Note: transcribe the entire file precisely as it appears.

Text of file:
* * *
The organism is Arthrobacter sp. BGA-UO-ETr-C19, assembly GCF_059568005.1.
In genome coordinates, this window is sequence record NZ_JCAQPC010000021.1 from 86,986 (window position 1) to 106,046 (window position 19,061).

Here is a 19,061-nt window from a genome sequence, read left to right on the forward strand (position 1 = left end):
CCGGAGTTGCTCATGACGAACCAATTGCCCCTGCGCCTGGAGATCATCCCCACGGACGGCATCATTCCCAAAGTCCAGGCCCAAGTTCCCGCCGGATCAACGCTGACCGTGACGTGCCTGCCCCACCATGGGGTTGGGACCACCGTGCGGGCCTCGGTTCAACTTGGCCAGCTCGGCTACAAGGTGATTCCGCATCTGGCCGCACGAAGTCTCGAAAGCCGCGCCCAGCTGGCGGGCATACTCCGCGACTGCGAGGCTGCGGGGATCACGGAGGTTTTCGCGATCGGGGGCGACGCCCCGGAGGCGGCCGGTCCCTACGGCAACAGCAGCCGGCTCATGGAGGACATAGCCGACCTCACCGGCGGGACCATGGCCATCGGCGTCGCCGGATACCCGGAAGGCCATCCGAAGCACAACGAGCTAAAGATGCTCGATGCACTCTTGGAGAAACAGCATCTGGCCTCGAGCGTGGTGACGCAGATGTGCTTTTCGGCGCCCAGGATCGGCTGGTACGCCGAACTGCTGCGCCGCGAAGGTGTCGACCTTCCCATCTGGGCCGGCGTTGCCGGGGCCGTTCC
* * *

The organism is Arthrobacter sp. BGA-UO-ETr-C19, assembly GCF_059568005.1.
In genome coordinates, this window is sequence record NZ_JCAQPC010000021.1 from 86,986 (window position 1) to 106,046 (window position 19,061).

Here is a 19,061-nt window from a genome sequence, read left to right on the forward strand (position 1 = left end):
CCGGAGTTGCTCATGACGAACCAATTGCCCCTGCGCCTGGAGATCATCCCCACGGACGGCATCATTCCCAAAGTCCAGGCCCAAGTTCCCGCCGGATCAACGCTGACCGTGACGTGCCTGCCCCACCATGGGGTTGGGACCACCGTGCGGGCCTCGGTTCAACTTGGCCAGCTCGGCTACAAGGTGATTCCGCATCTGGCCGCACGAAGTCTCGAAAGCCGCGCCCAGCTGGCGGGCATACTCCGCGACTGCGAGGCTGCGGGGATCACGGAGGTTTTCGCGATCGGGGGCGACGCCCCGGAGGCGGCCGGTCCCTACGGCAACAGCAGCCGGCTCATGGAGGACATAGCCGACCTCACCGGCGGGACCATGGCCATCGGCGTCGCCGGATACCCGGAAGGCCATCCGAAGCACAACGAGCTAAAGATGCTCGATGCACTCTTGGAGAAACAGCATCTGGCCTCGAGCGTGGTGACGCAGATGTGCTTTTCGGCGCCCAGGATCGGCTGGTACGCCGAACTGCTGCGCCGCGAAGGTGTCGACCTTCCCATCTGGGCCGGCGTTGCCGGGGCCGTTCC